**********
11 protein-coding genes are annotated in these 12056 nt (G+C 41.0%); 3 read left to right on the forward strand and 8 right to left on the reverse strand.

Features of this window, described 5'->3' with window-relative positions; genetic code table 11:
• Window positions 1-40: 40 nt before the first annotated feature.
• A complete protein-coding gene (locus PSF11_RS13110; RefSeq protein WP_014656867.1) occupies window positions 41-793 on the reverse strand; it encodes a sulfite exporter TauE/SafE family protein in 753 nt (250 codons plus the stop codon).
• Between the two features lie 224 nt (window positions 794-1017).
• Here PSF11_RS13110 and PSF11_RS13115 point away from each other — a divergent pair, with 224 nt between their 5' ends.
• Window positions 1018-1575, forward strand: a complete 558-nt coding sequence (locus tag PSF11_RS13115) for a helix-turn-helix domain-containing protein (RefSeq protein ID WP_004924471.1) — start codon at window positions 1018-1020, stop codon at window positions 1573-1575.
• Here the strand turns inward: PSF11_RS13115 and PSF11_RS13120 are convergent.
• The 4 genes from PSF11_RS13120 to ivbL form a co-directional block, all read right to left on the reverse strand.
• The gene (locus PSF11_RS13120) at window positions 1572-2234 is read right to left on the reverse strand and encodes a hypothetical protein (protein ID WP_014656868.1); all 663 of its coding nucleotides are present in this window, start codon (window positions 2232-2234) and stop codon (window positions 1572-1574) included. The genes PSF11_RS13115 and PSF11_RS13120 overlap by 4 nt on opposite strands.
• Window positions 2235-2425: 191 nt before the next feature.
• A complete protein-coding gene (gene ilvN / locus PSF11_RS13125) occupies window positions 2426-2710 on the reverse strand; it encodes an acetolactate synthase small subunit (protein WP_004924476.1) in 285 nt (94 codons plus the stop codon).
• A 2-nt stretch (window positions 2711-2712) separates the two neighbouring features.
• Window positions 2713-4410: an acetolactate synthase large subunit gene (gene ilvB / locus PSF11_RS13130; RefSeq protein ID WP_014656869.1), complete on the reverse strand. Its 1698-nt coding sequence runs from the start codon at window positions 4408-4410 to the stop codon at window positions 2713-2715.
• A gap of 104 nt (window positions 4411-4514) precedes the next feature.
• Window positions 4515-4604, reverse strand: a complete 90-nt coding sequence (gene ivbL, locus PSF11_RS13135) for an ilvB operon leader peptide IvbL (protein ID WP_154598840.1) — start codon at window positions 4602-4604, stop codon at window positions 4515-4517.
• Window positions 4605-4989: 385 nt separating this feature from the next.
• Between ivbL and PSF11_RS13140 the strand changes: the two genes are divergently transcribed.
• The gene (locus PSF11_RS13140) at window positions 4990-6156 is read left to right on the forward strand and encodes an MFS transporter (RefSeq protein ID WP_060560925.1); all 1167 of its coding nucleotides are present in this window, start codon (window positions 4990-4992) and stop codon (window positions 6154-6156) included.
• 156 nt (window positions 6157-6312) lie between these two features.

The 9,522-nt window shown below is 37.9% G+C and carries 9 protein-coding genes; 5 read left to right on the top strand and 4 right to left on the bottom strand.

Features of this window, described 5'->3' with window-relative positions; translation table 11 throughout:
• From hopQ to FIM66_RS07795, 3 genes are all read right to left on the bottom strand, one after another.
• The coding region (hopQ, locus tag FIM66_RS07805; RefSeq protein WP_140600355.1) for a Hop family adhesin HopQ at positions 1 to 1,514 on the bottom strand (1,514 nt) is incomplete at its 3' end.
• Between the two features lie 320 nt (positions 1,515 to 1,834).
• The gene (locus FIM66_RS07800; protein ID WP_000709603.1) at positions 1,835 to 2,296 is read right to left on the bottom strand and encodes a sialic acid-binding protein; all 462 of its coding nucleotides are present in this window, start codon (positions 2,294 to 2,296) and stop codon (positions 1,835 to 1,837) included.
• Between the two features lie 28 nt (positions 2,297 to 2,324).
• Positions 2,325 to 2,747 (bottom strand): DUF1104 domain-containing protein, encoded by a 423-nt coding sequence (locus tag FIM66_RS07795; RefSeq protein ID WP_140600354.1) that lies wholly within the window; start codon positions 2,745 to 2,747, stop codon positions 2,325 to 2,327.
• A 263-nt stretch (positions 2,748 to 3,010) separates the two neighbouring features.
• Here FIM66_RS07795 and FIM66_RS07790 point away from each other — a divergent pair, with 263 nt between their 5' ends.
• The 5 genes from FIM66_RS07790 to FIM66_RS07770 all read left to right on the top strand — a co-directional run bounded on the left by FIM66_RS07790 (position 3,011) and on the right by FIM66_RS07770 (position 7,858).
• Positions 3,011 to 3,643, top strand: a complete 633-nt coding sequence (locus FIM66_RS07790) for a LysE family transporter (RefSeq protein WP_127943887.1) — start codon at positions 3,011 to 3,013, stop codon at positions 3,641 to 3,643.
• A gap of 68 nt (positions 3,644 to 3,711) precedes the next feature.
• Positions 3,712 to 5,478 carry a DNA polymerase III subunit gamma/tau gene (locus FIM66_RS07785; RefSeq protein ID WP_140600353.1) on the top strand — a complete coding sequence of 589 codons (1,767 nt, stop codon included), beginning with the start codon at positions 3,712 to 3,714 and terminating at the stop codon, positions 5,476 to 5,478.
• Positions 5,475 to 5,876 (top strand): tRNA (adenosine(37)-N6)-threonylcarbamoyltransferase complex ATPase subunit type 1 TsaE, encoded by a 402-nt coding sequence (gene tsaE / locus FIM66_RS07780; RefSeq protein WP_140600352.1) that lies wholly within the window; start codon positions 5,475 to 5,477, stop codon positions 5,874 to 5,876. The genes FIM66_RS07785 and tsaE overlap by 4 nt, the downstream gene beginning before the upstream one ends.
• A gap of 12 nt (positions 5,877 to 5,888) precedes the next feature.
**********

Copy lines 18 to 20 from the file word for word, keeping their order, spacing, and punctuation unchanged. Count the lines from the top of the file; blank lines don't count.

• Between ivbL and PSF11_RS13140 the strand changes: the two genes are divergently transcribed.
• The gene (locus PSF11_RS13140) at window positions 4990-6156 is read left to right on the forward strand and encodes an MFS transporter (RefSeq protein ID WP_060560925.1); all 1167 of its coding nucleotides are present in this window, start codon (window positions 4990-4992) and stop codon (window positions 6154-6156) included.
• 156 nt (window positions 6157-6312) lie between these two features.